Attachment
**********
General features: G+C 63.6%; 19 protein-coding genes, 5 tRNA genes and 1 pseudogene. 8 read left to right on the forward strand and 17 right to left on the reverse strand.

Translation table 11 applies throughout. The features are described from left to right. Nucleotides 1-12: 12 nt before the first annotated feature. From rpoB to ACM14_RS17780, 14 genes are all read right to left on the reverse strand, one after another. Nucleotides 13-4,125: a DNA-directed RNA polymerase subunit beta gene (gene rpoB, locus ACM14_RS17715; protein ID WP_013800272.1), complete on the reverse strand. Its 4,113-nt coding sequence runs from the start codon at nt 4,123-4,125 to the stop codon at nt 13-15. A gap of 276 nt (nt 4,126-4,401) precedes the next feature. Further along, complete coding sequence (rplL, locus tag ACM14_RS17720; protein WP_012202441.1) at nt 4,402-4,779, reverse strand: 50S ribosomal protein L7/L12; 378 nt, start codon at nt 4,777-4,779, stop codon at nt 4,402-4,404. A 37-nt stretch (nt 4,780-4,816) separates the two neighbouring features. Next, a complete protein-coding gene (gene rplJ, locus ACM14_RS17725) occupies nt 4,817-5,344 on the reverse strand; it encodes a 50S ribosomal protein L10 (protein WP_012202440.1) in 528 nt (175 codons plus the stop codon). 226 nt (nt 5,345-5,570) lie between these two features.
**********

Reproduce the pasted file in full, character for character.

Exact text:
General features: G+C 63.6%; 19 protein-coding genes, 5 tRNA genes and 1 pseudogene. 8 read left to right on the forward strand and 17 right to left on the reverse strand.

Translation table 11 applies throughout. The features are described from left to right. Nucleotides 1-12: 12 nt before the first annotated feature. From rpoB to ACM14_RS17780, 14 genes are all read right to left on the reverse strand, one after another. Nucleotides 13-4,125: a DNA-directed RNA polymerase subunit beta gene (gene rpoB, locus ACM14_RS17715; protein ID WP_013800272.1), complete on the reverse strand. Its 4,113-nt coding sequence runs from the start codon at nt 4,123-4,125 to the stop codon at nt 13-15. A gap of 276 nt (nt 4,126-4,401) precedes the next feature. Further along, complete coding sequence (rplL, locus tag ACM14_RS17720; protein WP_012202441.1) at nt 4,402-4,779, reverse strand: 50S ribosomal protein L7/L12; 378 nt, start codon at nt 4,777-4,779, stop codon at nt 4,402-4,404. A 37-nt stretch (nt 4,780-4,816) separates the two neighbouring features. Next, a complete protein-coding gene (gene rplJ, locus ACM14_RS17725) occupies nt 4,817-5,344 on the reverse strand; it encodes a 50S ribosomal protein L10 (protein WP_012202440.1) in 528 nt (175 codons plus the stop codon). 226 nt (nt 5,345-5,570) lie between these two features.